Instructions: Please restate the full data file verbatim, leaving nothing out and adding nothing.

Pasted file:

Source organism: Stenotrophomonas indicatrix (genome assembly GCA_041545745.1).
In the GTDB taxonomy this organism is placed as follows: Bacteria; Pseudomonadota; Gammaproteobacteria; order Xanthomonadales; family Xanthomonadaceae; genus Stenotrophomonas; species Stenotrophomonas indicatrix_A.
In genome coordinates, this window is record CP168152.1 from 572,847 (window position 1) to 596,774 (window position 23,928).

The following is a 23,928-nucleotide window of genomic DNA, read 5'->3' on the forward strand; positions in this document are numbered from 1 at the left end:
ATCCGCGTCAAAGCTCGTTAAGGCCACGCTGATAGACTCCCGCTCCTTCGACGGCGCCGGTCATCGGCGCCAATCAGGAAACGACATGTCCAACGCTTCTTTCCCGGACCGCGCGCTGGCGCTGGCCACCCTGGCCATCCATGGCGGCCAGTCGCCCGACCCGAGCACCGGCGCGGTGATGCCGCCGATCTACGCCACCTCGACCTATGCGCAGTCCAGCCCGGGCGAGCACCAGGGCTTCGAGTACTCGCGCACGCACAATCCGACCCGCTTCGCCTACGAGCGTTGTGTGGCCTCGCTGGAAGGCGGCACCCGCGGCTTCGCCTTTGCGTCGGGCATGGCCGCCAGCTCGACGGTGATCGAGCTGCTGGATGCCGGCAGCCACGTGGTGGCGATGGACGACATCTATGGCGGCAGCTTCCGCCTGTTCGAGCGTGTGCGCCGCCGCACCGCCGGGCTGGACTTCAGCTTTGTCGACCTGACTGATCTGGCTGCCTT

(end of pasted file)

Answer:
Source organism: Stenotrophomonas indicatrix (genome assembly GCA_041545745.1).
In the GTDB taxonomy this organism is placed as follows: Bacteria; Pseudomonadota; Gammaproteobacteria; order Xanthomonadales; family Xanthomonadaceae; genus Stenotrophomonas; species Stenotrophomonas indicatrix_A.
In genome coordinates, this window is record CP168152.1 from 572,847 (window position 1) to 596,774 (window position 23,928).

The following is a 23,928-nucleotide window of genomic DNA, read 5'->3' on the forward strand; positions in this document are numbered from 1 at the left end:
ATCCGCGTCAAAGCTCGTTAAGGCCACGCTGATAGACTCCCGCTCCTTCGACGGCGCCGGTCATCGGCGCCAATCAGGAAACGACATGTCCAACGCTTCTTTCCCGGACCGCGCGCTGGCGCTGGCCACCCTGGCCATCCATGGCGGCCAGTCGCCCGACCCGAGCACCGGCGCGGTGATGCCGCCGATCTACGCCACCTCGACCTATGCGCAGTCCAGCCCGGGCGAGCACCAGGGCTTCGAGTACTCGCGCACGCACAATCCGACCCGCTTCGCCTACGAGCGTTGTGTGGCCTCGCTGGAAGGCGGCACCCGCGGCTTCGCCTTTGCGTCGGGCATGGCCGCCAGCTCGACGGTGATCGAGCTGCTGGATGCCGGCAGCCACGTGGTGGCGATGGACGACATCTATGGCGGCAGCTTCCGCCTGTTCGAGCGTGTGCGCCGCCGCACCGCCGGGCTGGACTTCAGCTTTGTCGACCTGACTGATCTGGCTGCCTT